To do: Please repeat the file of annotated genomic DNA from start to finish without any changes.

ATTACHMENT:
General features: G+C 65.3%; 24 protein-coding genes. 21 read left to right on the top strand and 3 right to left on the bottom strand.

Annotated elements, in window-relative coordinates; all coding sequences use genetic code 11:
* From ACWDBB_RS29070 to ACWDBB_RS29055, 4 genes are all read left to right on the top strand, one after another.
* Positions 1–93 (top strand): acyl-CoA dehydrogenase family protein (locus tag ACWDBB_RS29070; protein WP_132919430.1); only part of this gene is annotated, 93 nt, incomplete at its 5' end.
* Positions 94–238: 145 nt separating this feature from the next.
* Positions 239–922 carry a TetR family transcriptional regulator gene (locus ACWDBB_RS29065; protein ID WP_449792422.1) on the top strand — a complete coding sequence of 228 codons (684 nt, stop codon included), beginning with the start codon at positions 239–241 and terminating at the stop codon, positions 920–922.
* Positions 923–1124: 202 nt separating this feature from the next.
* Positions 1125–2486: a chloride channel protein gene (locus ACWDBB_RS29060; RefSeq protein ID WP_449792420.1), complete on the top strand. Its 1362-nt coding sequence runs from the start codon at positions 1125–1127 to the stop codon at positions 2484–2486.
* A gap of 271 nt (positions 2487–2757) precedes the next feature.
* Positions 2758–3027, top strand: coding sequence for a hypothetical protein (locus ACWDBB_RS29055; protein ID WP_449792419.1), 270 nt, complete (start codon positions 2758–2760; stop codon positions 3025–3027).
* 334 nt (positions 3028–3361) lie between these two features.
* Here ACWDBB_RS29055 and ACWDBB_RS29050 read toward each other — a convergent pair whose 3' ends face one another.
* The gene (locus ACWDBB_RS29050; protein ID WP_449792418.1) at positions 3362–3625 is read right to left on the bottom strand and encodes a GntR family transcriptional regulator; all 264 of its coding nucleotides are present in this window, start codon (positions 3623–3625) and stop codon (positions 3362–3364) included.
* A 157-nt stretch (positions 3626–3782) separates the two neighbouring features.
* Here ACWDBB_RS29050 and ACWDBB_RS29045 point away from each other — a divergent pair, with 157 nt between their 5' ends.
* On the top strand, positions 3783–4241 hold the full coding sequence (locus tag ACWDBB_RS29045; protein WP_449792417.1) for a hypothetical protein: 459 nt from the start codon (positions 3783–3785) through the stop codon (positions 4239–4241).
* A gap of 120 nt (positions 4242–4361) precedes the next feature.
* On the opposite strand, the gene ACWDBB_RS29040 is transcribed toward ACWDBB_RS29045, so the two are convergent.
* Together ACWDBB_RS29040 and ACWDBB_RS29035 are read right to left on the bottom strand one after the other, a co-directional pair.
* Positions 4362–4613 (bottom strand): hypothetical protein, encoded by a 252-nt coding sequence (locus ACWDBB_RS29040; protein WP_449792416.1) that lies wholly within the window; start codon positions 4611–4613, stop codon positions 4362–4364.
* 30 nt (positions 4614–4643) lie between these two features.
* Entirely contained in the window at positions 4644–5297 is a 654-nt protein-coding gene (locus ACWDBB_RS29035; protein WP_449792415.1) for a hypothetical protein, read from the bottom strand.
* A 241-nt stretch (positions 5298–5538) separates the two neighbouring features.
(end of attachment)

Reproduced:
General features: G+C 65.3%; 24 protein-coding genes. 21 read left to right on the top strand and 3 right to left on the bottom strand.

Annotated elements, in window-relative coordinates; all coding sequences use genetic code 11:
* From ACWDBB_RS29070 to ACWDBB_RS29055, 4 genes are all read left to right on the top strand, one after another.
* Positions 1–93 (top strand): acyl-CoA dehydrogenase family protein (locus tag ACWDBB_RS29070; protein WP_132919430.1); only part of this gene is annotated, 93 nt, incomplete at its 5' end.
* Positions 94–238: 145 nt separating this feature from the next.
* Positions 239–922 carry a TetR family transcriptional regulator gene (locus ACWDBB_RS29065; protein ID WP_449792422.1) on the top strand — a complete coding sequence of 228 codons (684 nt, stop codon included), beginning with the start codon at positions 239–241 and terminating at the stop codon, positions 920–922.
* Positions 923–1124: 202 nt separating this feature from the next.
* Positions 1125–2486: a chloride channel protein gene (locus ACWDBB_RS29060; RefSeq protein ID WP_449792420.1), complete on the top strand. Its 1362-nt coding sequence runs from the start codon at positions 1125–1127 to the stop codon at positions 2484–2486.
* A gap of 271 nt (positions 2487–2757) precedes the next feature.
* Positions 2758–3027, top strand: coding sequence for a hypothetical protein (locus ACWDBB_RS29055; protein ID WP_449792419.1), 270 nt, complete (start codon positions 2758–2760; stop codon positions 3025–3027).
* 334 nt (positions 3028–3361) lie between these two features.
* Here ACWDBB_RS29055 and ACWDBB_RS29050 read toward each other — a convergent pair whose 3' ends face one another.
* The gene (locus ACWDBB_RS29050; protein ID WP_449792418.1) at positions 3362–3625 is read right to left on the bottom strand and encodes a GntR family transcriptional regulator; all 264 of its coding nucleotides are present in this window, start codon (positions 3623–3625) and stop codon (positions 3362–3364) included.
* A 157-nt stretch (positions 3626–3782) separates the two neighbouring features.
* Here ACWDBB_RS29050 and ACWDBB_RS29045 point away from each other — a divergent pair, with 157 nt between their 5' ends.
* On the top strand, positions 3783–4241 hold the full coding sequence (locus tag ACWDBB_RS29045; protein WP_449792417.1) for a hypothetical protein: 459 nt from the start codon (positions 3783–3785) through the stop codon (positions 4239–4241).
* A gap of 120 nt (positions 4242–4361) precedes the next feature.
* On the opposite strand, the gene ACWDBB_RS29040 is transcribed toward ACWDBB_RS29045, so the two are convergent.
* Together ACWDBB_RS29040 and ACWDBB_RS29035 are read right to left on the bottom strand one after the other, a co-directional pair.
* Positions 4362–4613 (bottom strand): hypothetical protein, encoded by a 252-nt coding sequence (locus ACWDBB_RS29040; protein WP_449792416.1) that lies wholly within the window; start codon positions 4611–4613, stop codon positions 4362–4364.
* 30 nt (positions 4614–4643) lie between these two features.
* Entirely contained in the window at positions 4644–5297 is a 654-nt protein-coding gene (locus ACWDBB_RS29035; protein WP_449792415.1) for a hypothetical protein, read from the bottom strand.
* A 241-nt stretch (positions 5298–5538) separates the two neighbouring features.